“This is terrible. This is the worst coffee I’ve ever had. What is this brown water?”
I knew it was pretty bad, but while I didn’t know it was as terrible as he made it sound, I wasn’t even slightly offended.
The day before, we’d run out of coffee. He’d had a long day, and I didn’t want to bother him with roasting coffee beans for our morning beverage, so I attempted it myself. He made it look so easy the countless times he’s roasted perfect beans for us to grind and turn into our favorite morning routine.
“I made it. Yesterday. While you were busy.” I replied.
“It’s terrible. Did you even get it to first crack?! Yuck. I’m roasting more right now, so throw this away and come watch how you’re supposed to do it.”
I knew it was an awful attempt. I’d even already brewed a cup of strong black tea for myself, just waiting to see what the verdict was on my first ever attempt at roasting coffee beans without any training.
Since last summer, we’ve been roasting our own coffee beans at home. And by “we”, of course I mean he. Before we moved to Fort Davis, we’d just gotten started in-home roasting, and packed up our roasting gear and green coffee beans and stuck them out of sight.
After unpacking, I ran across not only our personal coffee bean roaster, but a ton of green beans that were sealed with oxygen absorbers that kept them fresh.
When my sister and her family visited us at Thanksgiving, we roasted coffee in the backyard, after giving the family a tutorial and hands-on roles in the coffee roasting. The Fort Davis Blue sky (that’s a real color out here) and the scent of roasting coffee beans in the cool air made for a wonderful memory. They enjoyed it so much that they now roast their own coffee, too, using our preferred method.
For my husband’s recent birthday, I bought him a 20-pound box of green coffee beans from 10 different locations around the world. He was like a kid in a candy store, roasting samples of every bean. We’ve been working our way through international flavors that are noticeably unique. I’m currently drinking a second cup of Guatemala Jasmin bean, which is said to have flavors of “apple pie and sweet, clean tangerine.” I don’t taste that yet, but I like it a lot.
You’ll want to do your homework before attempting to roast at home. As I learned the hard way, it’s not as easy as some people make it look.
There are 10 stages of roasting green coffee beans that you need to familiarize yourself with, and countless books, videos and websites dedicated to home roasting. There’s more to it than I have space for here on the newspaper page.
Home roasting can be done on the stovetop with a popcorn popper, or much easier with an electric popcorn popper that uses fast-moving hot air to roast the beans and keep them moving around while they are roasting. Our roaster is an electric popcorn popper with a glass hurricane lamp shade on it.
If using an electric popcorn popper, be sure and do it outside because the chaff from the beans will be flying all over the place. Place the proper amount of coffee inside the popper, which we will now refer to as “the roaster” (we do small batches in our small roaster – about 1/2 cup at a time). Check your manual to determine the correct amount.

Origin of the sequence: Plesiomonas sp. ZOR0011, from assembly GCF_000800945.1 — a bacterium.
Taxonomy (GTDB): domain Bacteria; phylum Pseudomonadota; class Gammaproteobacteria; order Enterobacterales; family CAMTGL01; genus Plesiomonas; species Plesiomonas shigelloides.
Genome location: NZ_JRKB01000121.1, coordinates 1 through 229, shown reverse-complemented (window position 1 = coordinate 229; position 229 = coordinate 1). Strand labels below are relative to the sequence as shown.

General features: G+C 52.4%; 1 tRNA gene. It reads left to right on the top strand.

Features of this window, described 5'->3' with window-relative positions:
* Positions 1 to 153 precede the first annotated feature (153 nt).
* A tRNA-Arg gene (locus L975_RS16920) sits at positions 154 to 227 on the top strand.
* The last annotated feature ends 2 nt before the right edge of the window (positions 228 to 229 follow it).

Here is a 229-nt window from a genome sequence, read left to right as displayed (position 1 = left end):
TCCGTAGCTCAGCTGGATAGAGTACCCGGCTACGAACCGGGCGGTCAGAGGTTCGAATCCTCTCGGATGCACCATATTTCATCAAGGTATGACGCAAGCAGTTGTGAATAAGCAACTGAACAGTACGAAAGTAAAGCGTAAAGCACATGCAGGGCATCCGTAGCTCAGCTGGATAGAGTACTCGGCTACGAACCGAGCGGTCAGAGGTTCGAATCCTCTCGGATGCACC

Close the roaster and turn it on. Allow the green coffee to roast until the desired color has been reached. The longer you roast the coffee, the darker and stronger it will become.
The coffee beans pass through several stages as they go from raw green beans to beautiful, brown drinkable beans. Pay close attention because it can go to burnt and ash in a matter of minutes.
Pour the coffee into a colander and stir until it’s warm, no longer hot. We have a wire basket with a lid that we pour it in and shake it to cool. Depending on the roast, you might need to let it sit and release gasses before sealing it. Store it at room temperature, away from the sun. I like to use mason jars for roasted coffee storage.
Grind it and brew a fresh cup. Enjoy your home-roasted coffee.
The 10 Stages of Roasting Coffee
Green: The beans will retain their green appearance, even as they start to heat.
Yellow: They will become yellowish, and the beans will emit a grassy scent.
Steam: Steam will rise from the beans. That’s water inside the beans evaporating.
First Crack: The magic begins… sugars inside the beans caramelize, and a cracking sound is heard, like the sound of popcorn popping.
City Roast: Following the first crack, the beans have reached City Roast, the minimum level of roast acceptable for grinding and brewing.
City Plus Roast: Further caramelization of sugars and the migration of oils, the beans swell in size and reach City Plus Roast. Popular and common level of roast.
Full City Roast: Even darker roast that takes the beans to the verge of a second cracking.
Second Crack (Full City Plus Roast): More violent cracking and enter Full City Plus. This roast reveals even more layers of intensity to the flavor.
Dark Roast (French Roast): The smoke will become pungent, the sugars will burn as much as they can without ruining the flavor, and the bean’s overall structure will break down. This is the utmost limit of roasting within the lines of good flavor.
Burn: If you haven’t stopped roasting by this point, the smell will go from pungent to awful, with burnt beans to show.
Printed with the permission of the Alpine Avalanche